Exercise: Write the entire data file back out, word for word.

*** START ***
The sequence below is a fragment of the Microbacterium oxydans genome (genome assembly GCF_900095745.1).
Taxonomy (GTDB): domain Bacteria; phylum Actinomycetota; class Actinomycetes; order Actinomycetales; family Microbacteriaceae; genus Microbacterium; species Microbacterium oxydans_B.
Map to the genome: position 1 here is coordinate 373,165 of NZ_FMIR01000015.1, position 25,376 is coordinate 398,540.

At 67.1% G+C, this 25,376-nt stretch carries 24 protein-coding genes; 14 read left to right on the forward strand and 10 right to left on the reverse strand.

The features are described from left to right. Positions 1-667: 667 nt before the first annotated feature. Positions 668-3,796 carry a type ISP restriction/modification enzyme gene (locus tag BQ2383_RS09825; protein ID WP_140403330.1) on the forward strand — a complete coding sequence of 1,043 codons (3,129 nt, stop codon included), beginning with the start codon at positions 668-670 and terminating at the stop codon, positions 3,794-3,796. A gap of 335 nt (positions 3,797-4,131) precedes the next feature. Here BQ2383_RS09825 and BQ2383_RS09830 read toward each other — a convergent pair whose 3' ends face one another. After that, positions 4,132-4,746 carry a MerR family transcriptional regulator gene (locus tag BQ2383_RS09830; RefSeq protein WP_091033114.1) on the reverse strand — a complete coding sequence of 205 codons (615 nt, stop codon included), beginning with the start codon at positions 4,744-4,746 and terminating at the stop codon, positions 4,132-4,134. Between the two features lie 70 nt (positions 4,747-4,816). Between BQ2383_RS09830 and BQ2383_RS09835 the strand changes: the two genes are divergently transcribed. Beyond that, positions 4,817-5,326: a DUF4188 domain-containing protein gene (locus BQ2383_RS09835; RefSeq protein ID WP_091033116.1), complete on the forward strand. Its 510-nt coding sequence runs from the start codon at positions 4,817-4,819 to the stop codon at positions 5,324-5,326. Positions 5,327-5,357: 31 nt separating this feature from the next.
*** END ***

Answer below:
The sequence below is a fragment of the Microbacterium oxydans genome (genome assembly GCF_900095745.1).
Taxonomy (GTDB): domain Bacteria; phylum Actinomycetota; class Actinomycetes; order Actinomycetales; family Microbacteriaceae; genus Microbacterium; species Microbacterium oxydans_B.
Map to the genome: position 1 here is coordinate 373,165 of NZ_FMIR01000015.1, position 25,376 is coordinate 398,540.

At 67.1% G+C, this 25,376-nt stretch carries 24 protein-coding genes; 14 read left to right on the forward strand and 10 right to left on the reverse strand.

The features are described from left to right. Positions 1-667: 667 nt before the first annotated feature. Positions 668-3,796 carry a type ISP restriction/modification enzyme gene (locus tag BQ2383_RS09825; protein ID WP_140403330.1) on the forward strand — a complete coding sequence of 1,043 codons (3,129 nt, stop codon included), beginning with the start codon at positions 668-670 and terminating at the stop codon, positions 3,794-3,796. A gap of 335 nt (positions 3,797-4,131) precedes the next feature. Here BQ2383_RS09825 and BQ2383_RS09830 read toward each other — a convergent pair whose 3' ends face one another. After that, positions 4,132-4,746 carry a MerR family transcriptional regulator gene (locus tag BQ2383_RS09830; RefSeq protein WP_091033114.1) on the reverse strand — a complete coding sequence of 205 codons (615 nt, stop codon included), beginning with the start codon at positions 4,744-4,746 and terminating at the stop codon, positions 4,132-4,134. Between the two features lie 70 nt (positions 4,747-4,816). Between BQ2383_RS09830 and BQ2383_RS09835 the strand changes: the two genes are divergently transcribed. Beyond that, positions 4,817-5,326: a DUF4188 domain-containing protein gene (locus BQ2383_RS09835; RefSeq protein ID WP_091033116.1), complete on the forward strand. Its 510-nt coding sequence runs from the start codon at positions 4,817-4,819 to the stop codon at positions 5,324-5,326. Positions 5,327-5,357: 31 nt separating this feature from the next.